Typhoon makes landfall
The most powerful typhoon to hit the country in eight years bore down on the northern island of Luzon yesterday, slamming into coastal regions with high winds and heavy rain, officials and witnesses said. The weather bureau said Typhoon Cimaron was packing winds of about 195kph, with gusts up to 230kph. President Gloria Macapagal Arroyo, who is visiting China, urged residents in northern provinces to stay at home and prepare for the worst.
Two blasts leave 26 dead
Two accidents in Xinjiang Province on Saturday killed 26 workers, 14 of them in a coal mine blast and 12 in an explosion at an oil storage facility, state media reported yesterday. An explosion trapped the 14 men in a state-run mine 30km outside the provincial capital, Urumqi. Intense heat prevented rescuers from reaching them for more than seven hours, the official Xinhua news agency reported. The other blast killed 12 workers cleaning a crude oil storage tank at a facility belonging to China National Petroleum Co outside the city of Karamay, Xinhua and state television reported.
PM says troops innocent
Prime Minister John Howard and military chiefs yesterday denied allegations that Australian peacekeeping troops were responsible for the deaths of two men during street violence in East Timor. They dismissed the claims made in a report in Dili's main newspaper, Suara Timor-Leste. At least five people have been killed in fighting blamed on rival gangs in East Timor recently, but the newspaper said two men whose bodies were found on Friday were killed by Australian forces.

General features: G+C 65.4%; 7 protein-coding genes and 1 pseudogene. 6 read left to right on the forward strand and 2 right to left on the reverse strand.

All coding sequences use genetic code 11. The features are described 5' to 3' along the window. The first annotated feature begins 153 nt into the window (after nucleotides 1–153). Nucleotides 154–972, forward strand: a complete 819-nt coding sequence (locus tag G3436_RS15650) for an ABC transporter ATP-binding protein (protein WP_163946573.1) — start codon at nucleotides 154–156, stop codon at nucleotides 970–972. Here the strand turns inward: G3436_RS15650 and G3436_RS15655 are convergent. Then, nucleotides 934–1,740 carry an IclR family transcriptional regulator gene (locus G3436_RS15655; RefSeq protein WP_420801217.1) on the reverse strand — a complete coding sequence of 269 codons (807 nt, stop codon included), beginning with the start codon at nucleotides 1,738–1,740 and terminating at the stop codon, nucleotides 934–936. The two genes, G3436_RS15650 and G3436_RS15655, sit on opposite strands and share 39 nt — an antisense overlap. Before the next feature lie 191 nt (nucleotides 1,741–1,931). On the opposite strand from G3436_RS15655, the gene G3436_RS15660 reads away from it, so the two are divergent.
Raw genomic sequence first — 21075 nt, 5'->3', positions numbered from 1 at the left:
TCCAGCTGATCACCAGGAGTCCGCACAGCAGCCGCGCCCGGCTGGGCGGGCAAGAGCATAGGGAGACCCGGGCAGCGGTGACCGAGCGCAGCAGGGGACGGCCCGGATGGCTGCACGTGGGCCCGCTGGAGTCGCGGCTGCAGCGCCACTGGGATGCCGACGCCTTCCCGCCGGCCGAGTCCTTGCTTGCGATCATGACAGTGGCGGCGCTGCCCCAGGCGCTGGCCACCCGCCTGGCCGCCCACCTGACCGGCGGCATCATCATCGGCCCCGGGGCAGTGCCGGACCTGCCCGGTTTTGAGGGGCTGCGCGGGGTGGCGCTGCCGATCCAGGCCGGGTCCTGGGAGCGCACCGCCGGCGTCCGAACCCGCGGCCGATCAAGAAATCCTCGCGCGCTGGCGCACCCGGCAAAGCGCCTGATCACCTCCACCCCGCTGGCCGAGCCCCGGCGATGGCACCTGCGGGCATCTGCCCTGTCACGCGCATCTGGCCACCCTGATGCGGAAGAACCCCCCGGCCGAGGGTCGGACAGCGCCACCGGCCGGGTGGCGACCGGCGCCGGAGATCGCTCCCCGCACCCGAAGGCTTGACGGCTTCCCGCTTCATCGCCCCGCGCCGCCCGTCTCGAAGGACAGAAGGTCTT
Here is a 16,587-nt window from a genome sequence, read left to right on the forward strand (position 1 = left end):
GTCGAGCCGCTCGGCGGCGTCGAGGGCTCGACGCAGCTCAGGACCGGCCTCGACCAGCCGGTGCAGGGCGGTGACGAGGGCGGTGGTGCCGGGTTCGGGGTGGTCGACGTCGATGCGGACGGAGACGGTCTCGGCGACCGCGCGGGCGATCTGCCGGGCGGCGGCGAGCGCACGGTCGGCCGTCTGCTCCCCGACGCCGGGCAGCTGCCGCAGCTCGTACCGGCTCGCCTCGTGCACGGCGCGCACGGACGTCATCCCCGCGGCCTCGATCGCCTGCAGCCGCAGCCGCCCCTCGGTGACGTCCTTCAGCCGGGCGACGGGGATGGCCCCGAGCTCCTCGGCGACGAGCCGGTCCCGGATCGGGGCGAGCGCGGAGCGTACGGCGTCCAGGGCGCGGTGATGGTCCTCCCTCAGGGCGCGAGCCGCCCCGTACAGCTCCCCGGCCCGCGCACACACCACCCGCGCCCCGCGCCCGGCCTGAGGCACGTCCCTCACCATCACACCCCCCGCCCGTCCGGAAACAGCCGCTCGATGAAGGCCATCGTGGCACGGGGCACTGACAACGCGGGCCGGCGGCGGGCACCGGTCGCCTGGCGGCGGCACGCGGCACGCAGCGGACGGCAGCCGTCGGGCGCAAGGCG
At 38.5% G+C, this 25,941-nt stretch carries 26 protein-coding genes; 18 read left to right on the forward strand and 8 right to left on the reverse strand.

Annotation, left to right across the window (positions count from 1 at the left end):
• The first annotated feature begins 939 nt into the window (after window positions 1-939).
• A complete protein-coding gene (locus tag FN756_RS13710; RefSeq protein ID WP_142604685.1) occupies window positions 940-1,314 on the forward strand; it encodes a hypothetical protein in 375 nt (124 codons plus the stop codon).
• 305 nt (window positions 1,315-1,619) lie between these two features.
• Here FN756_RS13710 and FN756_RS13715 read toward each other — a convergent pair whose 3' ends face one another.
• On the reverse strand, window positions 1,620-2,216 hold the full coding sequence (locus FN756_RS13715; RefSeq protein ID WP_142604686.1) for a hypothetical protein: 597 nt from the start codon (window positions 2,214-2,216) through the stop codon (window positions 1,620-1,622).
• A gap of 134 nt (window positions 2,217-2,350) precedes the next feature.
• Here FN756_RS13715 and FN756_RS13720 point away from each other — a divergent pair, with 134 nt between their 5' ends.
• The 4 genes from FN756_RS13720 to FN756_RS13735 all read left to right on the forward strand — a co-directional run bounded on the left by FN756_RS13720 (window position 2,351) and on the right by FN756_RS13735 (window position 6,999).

Two arrested in airline scam
Two men have been arrested over a scam which duped hundreds of Malaysians into applying for nonexistent jobs as flight attendants with Hong Kong carrier Cathay Pacific, a report said yesterday. Some 800 hopefuls responded to an advertisement promising salaries of US$3,000, but suspicions arose when short-listed candidates were asked to fork over 5,500 ringgit (US$1,508) for registration and training. The two men were busted after police, in the guise of job-seekers, arranged for interviews.
Communist rebels were set to extend their ceasefire yesterday, pledging to continue peace negotiations with the government. Dev Gurung, a member of the Maoist rebel peace talks team, said the group would meet within a day to decide whether the ceasefire would be extended for three more months or indefinitely. The rebels declared a three-month ceasefire in April, and began peace talks with the government. The truce was extended in July by another three months, which ended yesterday.
■ Hong Kong
Hundreds want last ride
Hundreds of people have bought tickets for four rides on the historic Star Ferry that plies across Victoria Harbor to mark the end of the existing Hong Kong Island ferry pier. People started lining up from 5am on Saturday to buy the 1,800 tickets, which cost about US$11 went on sale six-and-a half hours later, the South China Morning Post said. Ticket proceeds will be donated to charity. The special tickets were for four final cross-harbor trips at 12am on Nov. 11 to mark the end of the 49-year old ferry pier, which is being dem-olished as part of a reclama-tion scheme to create new land for rail and road links.